Wednesday, January 26, 2011

Brothers and sisters

Here's what's breaking my heart lately: the dawning, sad revelation that Oli and Mani, well ... they aren't destined to be the chummy buddies I thought they'd be.

Oli (2) & Mani (5 mos.)

Mani has surpassed Oli in so many ways.

Oli (age 3) & Mani (19 mos)

His speech. His reasoning. His physical abilities. His size. His play. His everything.

Mani (age 2) & Oli (3.75)

18 months in age stand between them. And yet ...

Oli (4) & Mani (2.5)

Oli is the two year-old, and Mani is going on three.

There are days when it doesn't matter. Days when I see them as twins, and simply do the next thing in my long list of get-'er-dones. 

And then, there are days when the blossoming relationship between Mani and Seven yanks me back to reality. Yes--these two are destined to be buddies. They are already in love with one another. Already connecting and nurturing and sharing the giggles and grins that set the foundation for peerhood.

Seven (4 mos.) & Mani (2.5)

And there sits Oli, trying so very hard to keep his footing in a world that moves faster, burns brighter, and laughs harder than he can fully understand.

OIi (4)

It is bittersweet, the innocence that Oli embodies. He is not wise to the ways of the world, and for that, he seems much younger. But he is also beginning to realize that he is being passed over by so very much.

In the end, it does not matter--this sad longing that I have that will go unfulfilled. It is God who crafts my family, and He knows the who and the why and the how. As my dear friend Benny reminded me this morning, I can only see what lays in front of me, and His vision goes farther and longer than mine ever could.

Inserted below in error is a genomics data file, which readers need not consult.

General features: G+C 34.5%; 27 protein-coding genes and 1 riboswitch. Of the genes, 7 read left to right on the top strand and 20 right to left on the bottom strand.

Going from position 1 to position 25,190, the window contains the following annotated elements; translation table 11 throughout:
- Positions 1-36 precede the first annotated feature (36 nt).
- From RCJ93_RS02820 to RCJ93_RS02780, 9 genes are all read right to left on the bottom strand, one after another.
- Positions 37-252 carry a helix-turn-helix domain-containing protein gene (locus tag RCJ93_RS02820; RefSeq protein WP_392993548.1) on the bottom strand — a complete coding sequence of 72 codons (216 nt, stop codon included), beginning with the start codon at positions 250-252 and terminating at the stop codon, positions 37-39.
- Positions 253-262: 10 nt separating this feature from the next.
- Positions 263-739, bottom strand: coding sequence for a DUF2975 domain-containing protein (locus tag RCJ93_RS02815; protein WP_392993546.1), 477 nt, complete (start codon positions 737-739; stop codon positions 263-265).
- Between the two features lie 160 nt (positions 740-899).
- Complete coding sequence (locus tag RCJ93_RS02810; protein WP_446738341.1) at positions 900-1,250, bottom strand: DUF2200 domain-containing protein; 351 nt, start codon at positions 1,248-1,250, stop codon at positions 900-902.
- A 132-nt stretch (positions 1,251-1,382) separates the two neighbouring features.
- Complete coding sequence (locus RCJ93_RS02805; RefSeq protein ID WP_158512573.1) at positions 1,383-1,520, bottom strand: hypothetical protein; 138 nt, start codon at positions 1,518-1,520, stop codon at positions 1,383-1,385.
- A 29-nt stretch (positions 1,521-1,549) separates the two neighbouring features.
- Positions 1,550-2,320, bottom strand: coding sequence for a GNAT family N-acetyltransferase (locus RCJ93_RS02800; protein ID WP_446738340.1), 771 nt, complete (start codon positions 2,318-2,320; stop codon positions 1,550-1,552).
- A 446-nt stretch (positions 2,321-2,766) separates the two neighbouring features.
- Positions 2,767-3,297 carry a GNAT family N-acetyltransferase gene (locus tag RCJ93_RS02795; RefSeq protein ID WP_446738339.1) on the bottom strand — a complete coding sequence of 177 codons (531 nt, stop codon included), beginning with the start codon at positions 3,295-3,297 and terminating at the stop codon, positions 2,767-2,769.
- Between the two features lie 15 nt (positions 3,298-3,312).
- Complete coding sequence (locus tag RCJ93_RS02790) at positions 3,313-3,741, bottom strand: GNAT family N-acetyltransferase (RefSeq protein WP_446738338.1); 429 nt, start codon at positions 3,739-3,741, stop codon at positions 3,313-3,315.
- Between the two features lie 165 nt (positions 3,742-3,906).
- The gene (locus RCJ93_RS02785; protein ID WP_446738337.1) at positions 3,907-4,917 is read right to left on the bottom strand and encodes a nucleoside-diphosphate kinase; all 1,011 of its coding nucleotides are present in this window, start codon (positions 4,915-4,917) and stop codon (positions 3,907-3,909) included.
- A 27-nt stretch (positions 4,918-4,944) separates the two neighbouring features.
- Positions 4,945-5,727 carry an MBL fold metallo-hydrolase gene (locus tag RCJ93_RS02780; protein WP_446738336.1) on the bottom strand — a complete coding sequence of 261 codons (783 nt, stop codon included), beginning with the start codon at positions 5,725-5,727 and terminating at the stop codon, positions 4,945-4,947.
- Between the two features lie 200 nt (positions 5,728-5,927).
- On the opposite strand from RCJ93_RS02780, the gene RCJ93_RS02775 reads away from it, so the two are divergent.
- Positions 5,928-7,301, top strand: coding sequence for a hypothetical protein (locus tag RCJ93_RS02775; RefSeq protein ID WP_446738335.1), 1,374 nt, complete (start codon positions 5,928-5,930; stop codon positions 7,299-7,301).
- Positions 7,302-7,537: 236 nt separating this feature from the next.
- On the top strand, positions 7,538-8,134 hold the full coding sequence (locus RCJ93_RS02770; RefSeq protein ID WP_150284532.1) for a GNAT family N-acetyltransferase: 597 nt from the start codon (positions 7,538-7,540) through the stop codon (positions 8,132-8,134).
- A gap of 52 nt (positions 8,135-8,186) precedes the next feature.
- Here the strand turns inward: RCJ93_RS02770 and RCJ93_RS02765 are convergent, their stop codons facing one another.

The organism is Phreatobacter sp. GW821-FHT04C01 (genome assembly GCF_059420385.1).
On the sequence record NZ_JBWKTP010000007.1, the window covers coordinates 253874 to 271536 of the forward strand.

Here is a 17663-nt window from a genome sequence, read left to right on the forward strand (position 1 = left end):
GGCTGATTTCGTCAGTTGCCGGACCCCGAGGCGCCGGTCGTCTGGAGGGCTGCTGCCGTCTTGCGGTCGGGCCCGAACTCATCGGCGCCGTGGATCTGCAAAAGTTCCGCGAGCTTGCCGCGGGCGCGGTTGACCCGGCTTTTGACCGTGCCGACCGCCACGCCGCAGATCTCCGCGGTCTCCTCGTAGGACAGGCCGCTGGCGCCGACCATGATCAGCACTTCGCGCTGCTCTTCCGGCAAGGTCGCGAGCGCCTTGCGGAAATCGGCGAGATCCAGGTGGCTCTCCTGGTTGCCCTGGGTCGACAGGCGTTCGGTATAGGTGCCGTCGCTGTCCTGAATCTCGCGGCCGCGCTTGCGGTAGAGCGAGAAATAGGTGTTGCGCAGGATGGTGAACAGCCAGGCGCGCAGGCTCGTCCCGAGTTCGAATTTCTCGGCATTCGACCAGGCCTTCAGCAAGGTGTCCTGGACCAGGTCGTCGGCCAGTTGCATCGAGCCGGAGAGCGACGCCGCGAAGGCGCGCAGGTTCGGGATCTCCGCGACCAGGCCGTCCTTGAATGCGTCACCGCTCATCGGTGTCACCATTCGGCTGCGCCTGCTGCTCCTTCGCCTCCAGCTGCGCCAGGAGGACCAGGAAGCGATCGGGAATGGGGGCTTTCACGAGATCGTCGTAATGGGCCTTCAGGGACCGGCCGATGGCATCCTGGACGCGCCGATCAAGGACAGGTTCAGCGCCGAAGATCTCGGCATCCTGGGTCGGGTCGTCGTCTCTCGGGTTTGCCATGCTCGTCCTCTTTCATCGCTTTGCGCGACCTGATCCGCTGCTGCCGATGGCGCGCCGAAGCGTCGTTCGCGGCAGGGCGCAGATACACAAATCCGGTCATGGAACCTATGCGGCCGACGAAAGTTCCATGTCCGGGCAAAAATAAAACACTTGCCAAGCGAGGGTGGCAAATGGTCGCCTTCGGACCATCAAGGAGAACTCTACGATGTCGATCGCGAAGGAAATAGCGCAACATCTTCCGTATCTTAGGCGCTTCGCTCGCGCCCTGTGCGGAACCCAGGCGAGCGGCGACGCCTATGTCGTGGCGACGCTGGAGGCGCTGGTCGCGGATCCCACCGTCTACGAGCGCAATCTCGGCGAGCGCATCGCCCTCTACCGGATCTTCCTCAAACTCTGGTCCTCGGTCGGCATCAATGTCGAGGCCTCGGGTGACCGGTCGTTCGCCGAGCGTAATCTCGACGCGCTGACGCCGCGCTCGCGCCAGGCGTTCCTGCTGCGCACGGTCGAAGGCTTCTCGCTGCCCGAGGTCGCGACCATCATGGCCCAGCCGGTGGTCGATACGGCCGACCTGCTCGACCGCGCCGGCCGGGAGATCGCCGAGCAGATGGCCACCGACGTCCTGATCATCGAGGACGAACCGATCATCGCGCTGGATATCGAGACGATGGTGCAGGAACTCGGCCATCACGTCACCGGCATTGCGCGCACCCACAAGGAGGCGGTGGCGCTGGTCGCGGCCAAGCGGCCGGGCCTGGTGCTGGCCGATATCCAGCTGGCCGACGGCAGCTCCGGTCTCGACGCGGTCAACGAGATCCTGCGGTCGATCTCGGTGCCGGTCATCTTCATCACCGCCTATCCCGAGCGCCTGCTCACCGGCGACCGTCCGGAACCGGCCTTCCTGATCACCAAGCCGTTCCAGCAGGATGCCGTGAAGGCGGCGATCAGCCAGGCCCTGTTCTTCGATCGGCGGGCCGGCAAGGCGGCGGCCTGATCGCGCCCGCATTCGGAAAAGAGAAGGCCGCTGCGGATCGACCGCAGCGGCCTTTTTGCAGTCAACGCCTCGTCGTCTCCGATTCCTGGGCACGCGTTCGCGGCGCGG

But still I mourn for the could have, would have, should haves. Even as I watch with awe and wonder the bud of a relationship that is opening between Mani and Seven ... I pull Oli a little tighter to me and try to make up for what he doesn't even know he will miss out on.

Perhaps this is what special needs parenting is all about.


The Beaver Bunch said...

Cling to the hope that Oli will one day have the deepest, most intimate relationships with the One who is his closest confidant.

But I understand. It's hard.

The Reader said...

I don't know how to respond to your post, other than that I know I am so moved that I can't NOT respond. Praying for you and Oli.

Susan in the Boonies said...

Achingly sad truth, calmly yet beautifully spoken.


Your kids have the most wonderful Mom!
They ALL have that going for them!

Anonymous said...

You're very inspiring to me. Thank you. btw, when will you reveal Seven's real name? Just curious.

Kate said...

It just stinks sometimes.

Sarah said...

What a blessing he is to YOU, and YOU are to him. God knows what He is doing.

Missus Wookie said...

Special need parenting is full of such realizations I've found. Moving forward in trust is about all I've found possible. Glad that Oli has you all.

Chef Penny said...

That realization is tough. Rest in the One that knows the whole plan and holds Oli close always.

Dawn said...

Wow, I could have written this post. I found you again through comments you left on my blog a few years ago (I went exploring in my old comments today!) and your post hits so close to home for me right now. Our 10 & 8yr old sons are adopted foster babies too, both affected by their bio moms' drug use. Our older one is dd (Fetal Valproate Effect, similar to FAE but a prescription med) and in many ways he is behind his younger brother. We are seeing some compensating beginning to happen with the 8yo now, taking over where he sees his big brother lacking. And I wish I could make it all go away, that he could just have a normal life, not be different, but I know that God is teaching us a lot through this young man. Sweet post. I'll be back again soon!